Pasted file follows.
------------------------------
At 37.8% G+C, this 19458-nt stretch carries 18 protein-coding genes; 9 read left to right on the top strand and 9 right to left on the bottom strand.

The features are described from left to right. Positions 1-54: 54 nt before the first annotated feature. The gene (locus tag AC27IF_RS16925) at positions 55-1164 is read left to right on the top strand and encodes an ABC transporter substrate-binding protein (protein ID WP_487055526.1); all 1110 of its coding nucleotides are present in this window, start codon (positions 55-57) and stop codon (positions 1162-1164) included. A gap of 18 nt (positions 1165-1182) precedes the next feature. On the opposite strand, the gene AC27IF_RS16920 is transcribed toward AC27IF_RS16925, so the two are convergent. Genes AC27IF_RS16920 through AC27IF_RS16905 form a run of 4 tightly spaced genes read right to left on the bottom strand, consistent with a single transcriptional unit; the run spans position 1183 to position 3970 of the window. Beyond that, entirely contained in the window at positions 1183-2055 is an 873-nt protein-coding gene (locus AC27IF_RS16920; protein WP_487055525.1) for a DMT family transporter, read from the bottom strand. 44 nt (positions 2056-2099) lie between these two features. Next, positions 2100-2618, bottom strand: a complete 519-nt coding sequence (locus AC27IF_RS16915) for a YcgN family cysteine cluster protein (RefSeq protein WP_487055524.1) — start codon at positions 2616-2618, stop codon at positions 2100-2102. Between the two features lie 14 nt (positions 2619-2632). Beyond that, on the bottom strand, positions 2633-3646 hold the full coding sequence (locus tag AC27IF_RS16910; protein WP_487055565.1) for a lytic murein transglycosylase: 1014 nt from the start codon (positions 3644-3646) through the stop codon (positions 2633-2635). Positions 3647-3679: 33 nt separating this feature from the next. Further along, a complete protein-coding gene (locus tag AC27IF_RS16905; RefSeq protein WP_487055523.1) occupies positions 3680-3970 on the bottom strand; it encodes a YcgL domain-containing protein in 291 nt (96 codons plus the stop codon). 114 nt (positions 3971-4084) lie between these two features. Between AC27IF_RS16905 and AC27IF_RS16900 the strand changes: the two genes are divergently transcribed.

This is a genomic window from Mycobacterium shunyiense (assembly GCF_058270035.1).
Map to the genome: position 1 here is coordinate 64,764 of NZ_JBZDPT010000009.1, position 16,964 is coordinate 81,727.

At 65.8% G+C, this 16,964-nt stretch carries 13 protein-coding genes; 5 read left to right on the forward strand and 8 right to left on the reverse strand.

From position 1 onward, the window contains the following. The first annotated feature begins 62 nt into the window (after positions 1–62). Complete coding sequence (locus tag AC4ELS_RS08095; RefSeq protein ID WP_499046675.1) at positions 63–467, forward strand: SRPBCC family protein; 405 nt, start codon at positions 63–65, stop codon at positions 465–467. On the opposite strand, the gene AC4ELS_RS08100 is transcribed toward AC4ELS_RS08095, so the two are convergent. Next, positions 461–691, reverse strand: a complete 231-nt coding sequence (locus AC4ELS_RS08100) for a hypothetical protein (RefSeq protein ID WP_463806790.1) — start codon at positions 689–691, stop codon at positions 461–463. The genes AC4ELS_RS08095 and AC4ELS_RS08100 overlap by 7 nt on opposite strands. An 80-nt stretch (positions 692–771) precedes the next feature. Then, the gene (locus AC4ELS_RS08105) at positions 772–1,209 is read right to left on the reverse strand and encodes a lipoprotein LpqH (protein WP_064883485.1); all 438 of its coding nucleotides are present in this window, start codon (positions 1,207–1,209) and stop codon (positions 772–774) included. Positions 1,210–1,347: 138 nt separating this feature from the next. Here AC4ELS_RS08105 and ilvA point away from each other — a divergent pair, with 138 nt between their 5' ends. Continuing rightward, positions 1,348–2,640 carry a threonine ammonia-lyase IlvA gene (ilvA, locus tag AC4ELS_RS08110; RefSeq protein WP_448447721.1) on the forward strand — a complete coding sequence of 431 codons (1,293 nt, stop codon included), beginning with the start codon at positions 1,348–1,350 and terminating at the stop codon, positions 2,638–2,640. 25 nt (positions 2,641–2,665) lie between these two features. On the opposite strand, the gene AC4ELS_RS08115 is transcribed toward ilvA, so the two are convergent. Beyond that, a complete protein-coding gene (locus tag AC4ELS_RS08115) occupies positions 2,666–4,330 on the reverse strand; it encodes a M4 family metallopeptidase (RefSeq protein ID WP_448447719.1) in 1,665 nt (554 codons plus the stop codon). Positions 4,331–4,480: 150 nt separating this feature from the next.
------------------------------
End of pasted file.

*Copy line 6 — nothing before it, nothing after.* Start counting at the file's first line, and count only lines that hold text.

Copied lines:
From position 1 onward, the window contains the following. The first annotated feature begins 62 nt into the window (after positions 1–62). Complete coding sequence (locus tag AC4ELS_RS08095; RefSeq protein ID WP_499046675.1) at positions 63–467, forward strand: SRPBCC family protein; 405 nt, start codon at positions 63–65, stop codon at positions 465–467. On the opposite strand, the gene AC4ELS_RS08100 is transcribed toward AC4ELS_RS08095, so the two are convergent. Next, positions 461–691, reverse strand: a complete 231-nt coding sequence (locus AC4ELS_RS08100) for a hypothetical protein (RefSeq protein ID WP_463806790.1) — start codon at positions 689–691, stop codon at positions 461–463. The genes AC4ELS_RS08095 and AC4ELS_RS08100 overlap by 7 nt on opposite strands. An 80-nt stretch (positions 692–771) precedes the next feature. Then, the gene (locus AC4ELS_RS08105) at positions 772–1,209 is read right to left on the reverse strand and encodes a lipoprotein LpqH (protein WP_064883485.1); all 438 of its coding nucleotides are present in this window, start codon (positions 1,207–1,209) and stop codon (positions 772–774) included. Positions 1,210–1,347: 138 nt separating this feature from the next. Here AC4ELS_RS08105 and ilvA point away from each other — a divergent pair, with 138 nt between their 5' ends. Continuing rightward, positions 1,348–2,640 carry a threonine ammonia-lyase IlvA gene (ilvA, locus tag AC4ELS_RS08110; RefSeq protein WP_448447721.1) on the forward strand — a complete coding sequence of 431 codons (1,293 nt, stop codon included), beginning with the start codon at positions 1,348–1,350 and terminating at the stop codon, positions 2,638–2,640. 25 nt (positions 2,641–2,665) lie between these two features. On the opposite strand, the gene AC4ELS_RS08115 is transcribed toward ilvA, so the two are convergent. Beyond that, a complete protein-coding gene (locus tag AC4ELS_RS08115) occupies positions 2,666–4,330 on the reverse strand; it encodes a M4 family metallopeptidase (RefSeq protein ID WP_448447719.1) in 1,665 nt (554 codons plus the stop codon). Positions 4,331–4,480: 150 nt separating this feature from the next.